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TAB Newsroom Legislative Agenda on Path to May Final Passage

With less than four weeks remaining in the 86th Texas Legislature, all four of TAB’s newsroom legislative priorities have moved from one chamber to the other and are on a path to final passage this month.

TAB has worked this session to advance bills addressing four key issues affecting newsrooms and the public’s ability to hold government accountable:

  • Taxpayers have a right to view final government contracts with private companies
  • Taxpayers have a right to know how non-profit entities essentially acting as an arm of the government are spending tax dollars
  • Dates of birth contained in public records should, in most cases, be open to the public so that proper identity can be confirmed
  • Public business conducted in private electronic accounts – already classified as a public record – must be publicly accessible

Legislation addressing these concerns has advanced in both the House and Senate.

Texas House lawmakers approved HB 1655 by Rep. Todd Hunter, R-Corpus Christi, last Thursday in a 127-3 vote.  Reps. Terry Canales, D-Edinburg; Poncho Nevarez, D-Eagle Pass; and Jonathan Stickland, R-Bedford, cast the “no” votes.

HB 1655 is a Texas Public Information Act clarification that says dates of birth in public records, unless statutorily or constitutionally protected, are subject to release.  

A 2015 Third Court of Appeals decision, however, extended a common-law right of privacy to dates of birth of all Texans. This has created numerous problems for Texas newsrooms because journalists use DOBs to differentiate between two individuals with the same or similar names.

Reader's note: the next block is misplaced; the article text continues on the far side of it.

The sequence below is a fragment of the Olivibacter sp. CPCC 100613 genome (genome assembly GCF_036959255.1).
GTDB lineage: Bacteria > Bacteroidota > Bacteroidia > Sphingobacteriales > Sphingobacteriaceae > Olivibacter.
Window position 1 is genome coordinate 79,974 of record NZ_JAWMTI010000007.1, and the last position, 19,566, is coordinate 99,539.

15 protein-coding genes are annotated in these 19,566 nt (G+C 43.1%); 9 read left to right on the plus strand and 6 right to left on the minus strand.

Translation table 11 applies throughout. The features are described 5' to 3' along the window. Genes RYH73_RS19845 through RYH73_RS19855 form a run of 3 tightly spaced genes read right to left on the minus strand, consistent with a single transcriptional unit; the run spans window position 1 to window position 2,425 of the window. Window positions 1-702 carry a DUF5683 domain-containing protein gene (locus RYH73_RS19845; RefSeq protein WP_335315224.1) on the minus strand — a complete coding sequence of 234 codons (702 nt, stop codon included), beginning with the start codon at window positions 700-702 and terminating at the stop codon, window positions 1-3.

The release of social security numbers in Texas public records, another identifier once used to differentiate between like named individuals, was prohibited by law more than 20 years ago.

Some Texas police departments are now redacting DOBs from the “basic information” that must be released when an individual is arrested or charged, thereby creating liability issues for crime reporting  The Senate Business and Commerce Committee has already heard the Senate companion measure, SB 1318 by Sen. Nathan Johnson, D-Dallas, and left the bill pending.

SB 944 by Sen. Kirk Watson, D-Austin, a so-called omnibus bill addressing several facets of how the TPIA functions, moved out of the House State Affairs Committee last week and is awaiting its House floor vote.

It includes elements of HB 1700 by Rep. Hunter which address a TPIA loophole that has prevented newsrooms from getting records concerning public business that are in private email accounts or held on a private electronic device. 

The final bill addressing TAB’s newsroom legislative concerns could clear its House committee this week.

SB 943 by Sen. Kirk Watson, D-Austin, would correct much of the damage created by two Texas Supreme Court decisions in 2015, Boeing v. Paxton and Greater Houston Partnership v. Paxton

The two court rulings have made it nearly impossible for the public to see how taxpayer dollars are spent. 

The House version of the bill, HB 2189 by Rep. Giovanni Capriglione, R-Southlake, has already cleared the committee.